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C3+ Kit: Making one out of a C3

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The HUMAN C3+ center channel speaker is basically the same system as the HUMAN 8841, with a cabinet that is tall, wide, and shallow to use up as little depth below a wall-mounted monitor as possible.

In the middle of 2005 I built the first HUMAN C3 to fit a deep shelf about ten inches high under my television.

As we all know, it's a brave new world out there in hi-fi and video land, and I finally joined it, albeit a little late to the game (2014). I had calculated that getting my first mobile phone to replace my home number and moving my business line to my cable provider would cost the same as the two land lines plus long distance, and I could watch the Red Sox lose baseball games almost every night in high definition for the same monthly cost.

Except that I had no "high definition" televisions - heck, all I had were three nineteenth-century style tube-based sets. But on my second try to pick up my phone at Best Buy I stumbled onto a very nice LCD display at a price I couldn't refuse. This promptly rendered my existing twenty-four inch deep C3 center channel speaker obsolete.

So I cut off the front at an angle, flipped it around, glued it back on, and - well, follow the photos.

Faithful readers will remember where we left off, with Angus Podgorny deep in trouble at Wimbledon:

The project started with some simple geometry - I had to determine the angle to cut in order to get my desired results. Since this box will be wider and not as tall as a "normal" C3+, I wanted a bit of an angle built in to the driver mounting baffle. I settled on fifteen degrees from vertical.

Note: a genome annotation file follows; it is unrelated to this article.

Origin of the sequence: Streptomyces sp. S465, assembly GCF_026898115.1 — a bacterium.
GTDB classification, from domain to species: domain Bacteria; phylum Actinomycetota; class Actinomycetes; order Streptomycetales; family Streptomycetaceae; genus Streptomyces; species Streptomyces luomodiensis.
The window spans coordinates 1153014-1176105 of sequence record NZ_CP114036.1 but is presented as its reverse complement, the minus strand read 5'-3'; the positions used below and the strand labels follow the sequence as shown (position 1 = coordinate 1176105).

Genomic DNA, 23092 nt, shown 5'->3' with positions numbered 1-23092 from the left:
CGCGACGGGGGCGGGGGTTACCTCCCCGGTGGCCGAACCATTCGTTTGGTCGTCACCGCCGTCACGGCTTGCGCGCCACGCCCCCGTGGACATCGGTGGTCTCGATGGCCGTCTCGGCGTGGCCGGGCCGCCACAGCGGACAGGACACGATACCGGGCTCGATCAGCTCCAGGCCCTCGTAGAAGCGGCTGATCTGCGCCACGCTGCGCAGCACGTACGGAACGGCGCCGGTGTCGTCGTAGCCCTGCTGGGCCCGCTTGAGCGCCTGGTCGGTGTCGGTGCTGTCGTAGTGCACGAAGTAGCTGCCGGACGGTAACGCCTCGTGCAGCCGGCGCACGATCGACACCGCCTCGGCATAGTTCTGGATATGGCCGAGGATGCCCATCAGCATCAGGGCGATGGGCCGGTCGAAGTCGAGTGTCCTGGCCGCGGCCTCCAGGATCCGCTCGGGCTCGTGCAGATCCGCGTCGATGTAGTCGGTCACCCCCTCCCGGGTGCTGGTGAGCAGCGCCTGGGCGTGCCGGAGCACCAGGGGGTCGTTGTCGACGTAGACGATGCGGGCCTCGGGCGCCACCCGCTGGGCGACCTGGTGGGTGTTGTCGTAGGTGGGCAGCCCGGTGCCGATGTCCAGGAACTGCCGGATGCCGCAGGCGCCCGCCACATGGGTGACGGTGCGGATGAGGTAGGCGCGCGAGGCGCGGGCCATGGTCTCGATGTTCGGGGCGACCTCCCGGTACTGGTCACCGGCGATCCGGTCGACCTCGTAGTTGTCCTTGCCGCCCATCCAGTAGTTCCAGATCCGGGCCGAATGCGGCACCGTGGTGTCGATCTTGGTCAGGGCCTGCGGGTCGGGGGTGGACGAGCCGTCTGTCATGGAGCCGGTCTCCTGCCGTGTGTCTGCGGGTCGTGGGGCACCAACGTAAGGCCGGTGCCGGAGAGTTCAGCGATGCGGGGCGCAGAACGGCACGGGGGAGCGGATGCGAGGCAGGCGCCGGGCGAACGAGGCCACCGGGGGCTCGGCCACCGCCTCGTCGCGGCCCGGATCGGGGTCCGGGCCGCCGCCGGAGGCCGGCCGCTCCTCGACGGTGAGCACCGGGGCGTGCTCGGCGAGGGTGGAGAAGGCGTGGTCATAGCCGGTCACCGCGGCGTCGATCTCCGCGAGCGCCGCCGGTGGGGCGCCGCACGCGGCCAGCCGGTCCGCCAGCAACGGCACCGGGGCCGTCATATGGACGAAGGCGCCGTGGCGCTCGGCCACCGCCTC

This meant a 52.5 degree cut, according to my calculations.

First I measured the angle on the ends with my roofing square, and marked it with a white correction pen. I started an inch and a half in from the front to avoid the double-thick baffle. A simple cut with the circular saw blade at ninety degrees and the box on end on the floor.

Now, with the box on a pair of sawhorses, I set the saw to 52.5 degrees, marked the line, and made the cuts following the laser guidance system.

This cut through everything except four braces which run from the old top to the old bottom. I finished them off with my trusty reciprocating saw.

Note the lead lining that I had to cut through. I stopped recommending the use of lead in speaker cabinets a few years ago and this is one reason why.

(see lead warning and handling information)

A quick test fit shows that all that math worked well.

Now for the glueing and clamping. If you peer closely, you can see that the braces cut neatly enough to be glued back to their former selves.

Set up in place below the new screen, with the amplifier in front of it, we see Angus Podgorny excitedly telling his wife about the order for forty-eight million kilts he just received. Little did he know the glories in store for him at Wimbledon!

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